There is a giant, spindly, otherworldly beast at the heart of Daryl Gregory’s Revelator, but it’s not what scared me most in this Smoky Mountain Gothic horror.
That honor belongs to the mortal men who alternately enable and harm that monster, all the while fundamentally misunderstanding its true nature. The mortal men who cannot fathom they’re supporting characters in a narrative of which they’ve lost the plot. The mortal men who never once lay eyes on their supposed god — do none of the work to support him — but expect their delivery to the promised land nonetheless.
But we’ll get to those men.
Gregory unfolds the layered aspects of Southern mystique here on two tracks: one starting in 1933 and the other 1948. In both timelines, we see through the lens of Stella Wallace, all but orphaned at 9 and dropped on her grandmother’s doorstep in the Tennessee backwoods.
At the time she’s taken in by her grandmother Motty, Stella is the latest in a line of Birch women who engage in a special “communion” with the God of the Mountain, who they refer to as the Ghostdaddy. Stella is reared to become the new Revelator, able to communicate the hallucinogenic visions of her family’s god.
The visions belong to the Birch women who came before, but they are transcribed, interpreted, analyzed, and kept secret by the men of the Birch family. Stella, 12 years old upon her first communion with the Ghostdaddy, is allowed to read the insights of her predecessors sparingly, at intervals prescribed by her controlling and foppish Uncle Hendrick.
Her own interpretations of the messages she receives from the god are unwelcome, considered the musings of hysteria and religious euphoria. Only Birch men are able to divine facts from their women’s fantasies.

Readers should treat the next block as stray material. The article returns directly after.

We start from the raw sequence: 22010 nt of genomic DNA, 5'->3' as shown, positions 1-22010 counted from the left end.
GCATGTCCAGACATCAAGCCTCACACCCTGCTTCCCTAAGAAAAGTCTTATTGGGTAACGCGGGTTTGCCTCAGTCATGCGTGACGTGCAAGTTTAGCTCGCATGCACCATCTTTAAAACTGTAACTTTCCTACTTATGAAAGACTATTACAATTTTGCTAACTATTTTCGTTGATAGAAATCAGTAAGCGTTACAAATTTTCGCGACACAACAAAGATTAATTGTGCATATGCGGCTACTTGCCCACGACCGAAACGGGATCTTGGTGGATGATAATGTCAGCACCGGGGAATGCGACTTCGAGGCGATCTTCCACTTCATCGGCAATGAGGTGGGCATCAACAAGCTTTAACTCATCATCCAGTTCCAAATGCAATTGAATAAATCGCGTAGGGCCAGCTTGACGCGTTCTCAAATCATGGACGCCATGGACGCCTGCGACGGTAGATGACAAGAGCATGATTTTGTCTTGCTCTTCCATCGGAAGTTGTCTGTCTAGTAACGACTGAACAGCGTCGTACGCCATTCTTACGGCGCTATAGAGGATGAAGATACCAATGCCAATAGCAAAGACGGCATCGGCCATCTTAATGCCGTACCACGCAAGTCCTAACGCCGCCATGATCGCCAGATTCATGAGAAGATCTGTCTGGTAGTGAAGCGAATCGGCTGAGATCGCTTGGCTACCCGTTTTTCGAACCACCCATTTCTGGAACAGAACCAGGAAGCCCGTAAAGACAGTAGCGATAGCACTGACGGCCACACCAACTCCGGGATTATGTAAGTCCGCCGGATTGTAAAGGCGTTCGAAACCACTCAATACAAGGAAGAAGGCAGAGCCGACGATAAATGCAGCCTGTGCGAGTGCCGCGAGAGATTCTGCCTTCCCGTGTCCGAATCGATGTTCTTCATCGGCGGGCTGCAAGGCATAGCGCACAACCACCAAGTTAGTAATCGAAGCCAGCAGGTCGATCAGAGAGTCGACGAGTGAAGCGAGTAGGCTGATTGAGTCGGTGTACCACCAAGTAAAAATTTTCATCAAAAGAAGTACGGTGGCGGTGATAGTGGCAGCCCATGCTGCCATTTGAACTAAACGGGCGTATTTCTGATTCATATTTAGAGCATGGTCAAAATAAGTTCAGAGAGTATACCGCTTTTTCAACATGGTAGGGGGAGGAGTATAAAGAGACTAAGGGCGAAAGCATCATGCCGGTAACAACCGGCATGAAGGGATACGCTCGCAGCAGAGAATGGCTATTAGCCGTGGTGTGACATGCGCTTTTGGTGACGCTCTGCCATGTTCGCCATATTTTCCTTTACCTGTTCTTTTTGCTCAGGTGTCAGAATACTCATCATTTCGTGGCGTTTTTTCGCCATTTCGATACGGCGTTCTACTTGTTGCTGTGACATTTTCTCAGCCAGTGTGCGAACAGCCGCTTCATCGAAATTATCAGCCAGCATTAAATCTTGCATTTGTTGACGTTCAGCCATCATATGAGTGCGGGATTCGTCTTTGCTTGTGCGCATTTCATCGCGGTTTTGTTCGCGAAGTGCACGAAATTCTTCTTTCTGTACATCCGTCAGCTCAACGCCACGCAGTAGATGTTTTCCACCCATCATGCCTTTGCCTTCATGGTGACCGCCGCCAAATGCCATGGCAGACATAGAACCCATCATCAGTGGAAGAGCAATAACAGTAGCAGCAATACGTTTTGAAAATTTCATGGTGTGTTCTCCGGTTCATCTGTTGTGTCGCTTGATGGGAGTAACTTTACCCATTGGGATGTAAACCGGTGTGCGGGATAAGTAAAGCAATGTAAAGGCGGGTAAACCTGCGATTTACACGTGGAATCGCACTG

Eventually, Stella learns the true nature — more clearly and resonantly than any before her — of her family’s relationship to their god, and she hightails it out of Cades Cove, Tennessee. In the intervening years, she carves out a life for herself in another male-dominated and hostile environment: bootlegging moonshine.
But then Motty dies, and the 1948 timeline begins, drawing Stella back to her family’s shadowy web of peculiarities.
In Revelator, Gregory has constructed a twisty, unnerving story that reveals its secrets as judiciously as Uncle Hendrick passes out the family lore. And by showing us this world through the eyes of Stella — and only through her eyes — we’re able to see the truth more clearly: the Ghostdaddy may be a monster, but he ain’t the villain.
There are many reasons that drive Stella out of the Cove, that repulse her and forever tarnish her faith in her family and herself. Some of those reasons are supernatural, but some of them are as plain and ordinary as the ingredients in our eternal human cocktail: greed, misogyny, and religious zealotry.
The Ghostdaddy isn’t the one who lies to Stella about its purpose. The Ghostdaddy isn’t the one who dismisses her truths because they’re inconvenient. The Ghostdaddy isn’t the one who marks her for a life of sacrifice and struggle.
Those are her uncles and cousins, each a mortal man whose deliberate and accidental distortions of the Revelator’s messages promise them — the men — a great and beautiful reward for their loyalty to the God in the Mountain. Those too are the men of law enforcement and the surrounding town who enable Hendrick and others, who go out of their way to “other” Motty, Stella, and every last ill-begotten Birch woman.
My first exposure to Gregory was his novella, We Are All Completely Fine, which focused on a support group for those who survived supernatural traumas. He has a talent for writing outcasts, for conjuring empathy and sympathy for those left to toil in the margins. That talent is certainly on display in Revelator, where it’s damn near impossible not to root for Stella but also for the family of choice she finds along the way: Abby, her lumbering, moonshining protector; Alfonse, her “hooch husband” partner in crime; and Pee Wee and Merle, the parents she ought to have had.
Revelator is a book of few heroes and many villains, but more than anything, it’s a book for the people — mostly women — who get caught in the path of both.